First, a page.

It's believed to be related to the coronavirus and there have been a handful of cases in Philadelphia.
Pediatricians are trying to unravel the mysteries of MIS-C. Kids can present with a variety of symptoms — from rashes, fevers and abdominal pain to shock. And they can become so ill that they need to be treated in the ICU.
Dr. Audrey John, chief of Children's Hospital of Philadelphia's Division of Pediatric Infectious Diseases, said they've seen between 10 and 20 cases.
"I can't be hard on the numbers because we're still trying to understand which children fit into this box," she said, "because the initial cases where all the children severely ill, they all came in in shock. So that was really easy to reocgnize, but now we're realizing there's a spectrum of illness."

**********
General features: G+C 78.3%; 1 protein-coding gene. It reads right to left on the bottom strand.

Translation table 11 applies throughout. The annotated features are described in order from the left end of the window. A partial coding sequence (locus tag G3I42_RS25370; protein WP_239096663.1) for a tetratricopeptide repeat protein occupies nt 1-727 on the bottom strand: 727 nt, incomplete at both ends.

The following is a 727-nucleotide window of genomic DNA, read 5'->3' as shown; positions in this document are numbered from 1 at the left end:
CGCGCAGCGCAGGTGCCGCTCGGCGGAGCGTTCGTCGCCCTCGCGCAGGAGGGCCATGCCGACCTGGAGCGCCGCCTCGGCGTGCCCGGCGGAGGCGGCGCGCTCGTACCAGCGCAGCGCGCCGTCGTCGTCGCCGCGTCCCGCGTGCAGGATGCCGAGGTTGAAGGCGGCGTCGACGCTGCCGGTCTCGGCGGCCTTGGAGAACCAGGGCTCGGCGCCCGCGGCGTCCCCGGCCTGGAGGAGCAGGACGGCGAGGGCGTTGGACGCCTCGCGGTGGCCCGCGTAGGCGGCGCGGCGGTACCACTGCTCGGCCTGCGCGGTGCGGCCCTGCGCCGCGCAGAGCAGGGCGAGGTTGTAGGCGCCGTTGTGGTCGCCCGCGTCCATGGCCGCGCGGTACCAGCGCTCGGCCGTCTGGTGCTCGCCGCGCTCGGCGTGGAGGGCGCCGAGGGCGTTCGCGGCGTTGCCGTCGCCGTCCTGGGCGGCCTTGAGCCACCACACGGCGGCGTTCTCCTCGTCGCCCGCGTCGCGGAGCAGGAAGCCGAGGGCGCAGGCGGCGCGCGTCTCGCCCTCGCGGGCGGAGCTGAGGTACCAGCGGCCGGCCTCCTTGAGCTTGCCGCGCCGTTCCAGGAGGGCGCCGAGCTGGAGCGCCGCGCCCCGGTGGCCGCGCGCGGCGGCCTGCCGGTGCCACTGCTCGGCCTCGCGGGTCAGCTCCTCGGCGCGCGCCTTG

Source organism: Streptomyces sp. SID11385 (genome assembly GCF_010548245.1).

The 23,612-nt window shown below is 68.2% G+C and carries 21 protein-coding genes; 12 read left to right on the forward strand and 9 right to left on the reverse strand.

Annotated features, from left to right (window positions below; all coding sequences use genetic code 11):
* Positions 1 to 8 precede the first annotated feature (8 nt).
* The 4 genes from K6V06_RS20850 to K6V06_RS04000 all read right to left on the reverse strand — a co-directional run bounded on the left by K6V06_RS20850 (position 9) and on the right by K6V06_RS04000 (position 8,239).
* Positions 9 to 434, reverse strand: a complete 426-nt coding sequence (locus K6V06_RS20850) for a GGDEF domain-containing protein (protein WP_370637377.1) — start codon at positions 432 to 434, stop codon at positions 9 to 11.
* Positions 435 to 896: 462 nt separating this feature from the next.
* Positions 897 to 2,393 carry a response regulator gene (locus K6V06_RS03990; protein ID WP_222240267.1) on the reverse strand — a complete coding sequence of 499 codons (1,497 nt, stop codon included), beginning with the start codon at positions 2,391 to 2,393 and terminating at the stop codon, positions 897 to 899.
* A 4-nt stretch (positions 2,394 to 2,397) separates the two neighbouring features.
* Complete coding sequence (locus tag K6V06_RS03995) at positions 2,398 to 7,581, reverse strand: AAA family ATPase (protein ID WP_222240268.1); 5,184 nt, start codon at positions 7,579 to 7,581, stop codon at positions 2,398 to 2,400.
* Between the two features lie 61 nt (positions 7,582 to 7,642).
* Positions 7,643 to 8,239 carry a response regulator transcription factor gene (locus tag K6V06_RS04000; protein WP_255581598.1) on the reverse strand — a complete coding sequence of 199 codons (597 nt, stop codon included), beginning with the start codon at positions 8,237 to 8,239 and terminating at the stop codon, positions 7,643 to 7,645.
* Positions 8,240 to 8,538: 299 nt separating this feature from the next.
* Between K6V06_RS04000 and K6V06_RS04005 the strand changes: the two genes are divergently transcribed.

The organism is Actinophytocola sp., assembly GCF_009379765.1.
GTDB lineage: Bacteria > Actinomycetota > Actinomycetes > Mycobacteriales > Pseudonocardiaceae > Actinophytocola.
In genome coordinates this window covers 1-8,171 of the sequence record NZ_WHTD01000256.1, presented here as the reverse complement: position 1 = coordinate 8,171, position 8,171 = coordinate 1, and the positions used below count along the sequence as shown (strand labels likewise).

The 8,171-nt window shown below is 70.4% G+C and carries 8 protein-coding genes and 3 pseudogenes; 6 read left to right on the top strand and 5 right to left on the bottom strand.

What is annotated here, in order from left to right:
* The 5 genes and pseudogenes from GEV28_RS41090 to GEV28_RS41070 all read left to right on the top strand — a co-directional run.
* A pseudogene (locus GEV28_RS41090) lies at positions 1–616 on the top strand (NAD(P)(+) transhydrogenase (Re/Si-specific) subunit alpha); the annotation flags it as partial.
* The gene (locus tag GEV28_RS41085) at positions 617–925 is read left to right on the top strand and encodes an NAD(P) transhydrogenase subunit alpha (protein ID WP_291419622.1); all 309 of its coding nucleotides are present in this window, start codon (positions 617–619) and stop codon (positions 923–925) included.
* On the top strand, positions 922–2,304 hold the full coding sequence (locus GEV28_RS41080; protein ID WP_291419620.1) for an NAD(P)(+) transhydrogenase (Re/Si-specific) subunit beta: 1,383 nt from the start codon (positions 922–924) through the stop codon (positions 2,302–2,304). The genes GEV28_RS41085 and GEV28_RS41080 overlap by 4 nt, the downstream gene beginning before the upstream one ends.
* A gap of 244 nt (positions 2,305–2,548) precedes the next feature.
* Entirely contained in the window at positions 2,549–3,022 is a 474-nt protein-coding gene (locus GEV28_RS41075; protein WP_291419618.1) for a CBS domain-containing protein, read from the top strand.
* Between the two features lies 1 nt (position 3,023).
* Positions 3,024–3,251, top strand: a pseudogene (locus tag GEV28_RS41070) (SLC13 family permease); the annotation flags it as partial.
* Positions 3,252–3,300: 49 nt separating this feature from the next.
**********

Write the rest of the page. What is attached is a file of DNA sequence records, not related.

John thinks the syndrome is a secondary infection that happens after the initial coronavirus infection, which didn't cause the kids to have symptoms. She also believes that some kids may be genetically susceptible to it.
"Given how widespread coronavirus infection has been, the fact that we're only talking about hundreds of cases in children, not thousands, tells me right there that it's not just the virus, it's the virus plus something else," she said.
The other good bit of news is that all the children at CHOP have recovered quickly.